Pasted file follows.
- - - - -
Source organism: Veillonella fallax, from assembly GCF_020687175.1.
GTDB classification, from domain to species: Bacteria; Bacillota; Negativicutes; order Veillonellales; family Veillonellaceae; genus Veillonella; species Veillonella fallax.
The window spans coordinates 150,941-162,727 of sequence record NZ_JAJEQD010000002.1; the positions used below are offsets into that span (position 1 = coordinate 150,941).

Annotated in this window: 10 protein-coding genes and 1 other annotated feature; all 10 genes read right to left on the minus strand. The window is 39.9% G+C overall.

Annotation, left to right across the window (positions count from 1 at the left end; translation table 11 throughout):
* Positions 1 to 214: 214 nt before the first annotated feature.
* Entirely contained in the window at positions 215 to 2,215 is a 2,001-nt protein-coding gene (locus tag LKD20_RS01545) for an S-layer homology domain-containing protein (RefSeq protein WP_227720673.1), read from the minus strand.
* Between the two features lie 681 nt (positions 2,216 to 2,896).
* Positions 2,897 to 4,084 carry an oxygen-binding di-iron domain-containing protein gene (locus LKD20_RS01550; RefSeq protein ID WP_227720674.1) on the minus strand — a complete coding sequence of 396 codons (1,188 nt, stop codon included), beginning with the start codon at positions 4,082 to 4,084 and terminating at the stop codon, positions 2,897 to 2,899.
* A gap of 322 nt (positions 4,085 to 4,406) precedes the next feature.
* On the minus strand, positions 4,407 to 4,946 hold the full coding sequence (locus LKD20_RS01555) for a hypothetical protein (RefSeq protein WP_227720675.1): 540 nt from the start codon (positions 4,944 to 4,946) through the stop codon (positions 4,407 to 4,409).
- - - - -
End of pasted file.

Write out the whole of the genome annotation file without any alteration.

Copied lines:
Source organism: Veillonella fallax, from assembly GCF_020687175.1.
GTDB classification, from domain to species: Bacteria; Bacillota; Negativicutes; order Veillonellales; family Veillonellaceae; genus Veillonella; species Veillonella fallax.
The window spans coordinates 150,941-162,727 of sequence record NZ_JAJEQD010000002.1; the positions used below are offsets into that span (position 1 = coordinate 150,941).

Annotated in this window: 10 protein-coding genes and 1 other annotated feature; all 10 genes read right to left on the minus strand. The window is 39.9% G+C overall.

Annotation, left to right across the window (positions count from 1 at the left end; translation table 11 throughout):
* Positions 1 to 214: 214 nt before the first annotated feature.
* Entirely contained in the window at positions 215 to 2,215 is a 2,001-nt protein-coding gene (locus tag LKD20_RS01545) for an S-layer homology domain-containing protein (RefSeq protein WP_227720673.1), read from the minus strand.
* Between the two features lie 681 nt (positions 2,216 to 2,896).
* Positions 2,897 to 4,084 carry an oxygen-binding di-iron domain-containing protein gene (locus LKD20_RS01550; RefSeq protein ID WP_227720674.1) on the minus strand — a complete coding sequence of 396 codons (1,188 nt, stop codon included), beginning with the start codon at positions 4,082 to 4,084 and terminating at the stop codon, positions 2,897 to 2,899.
* A gap of 322 nt (positions 4,085 to 4,406) precedes the next feature.
* On the minus strand, positions 4,407 to 4,946 hold the full coding sequence (locus LKD20_RS01555) for a hypothetical protein (RefSeq protein WP_227720675.1): 540 nt from the start codon (positions 4,944 to 4,946) through the stop codon (positions 4,407 to 4,409).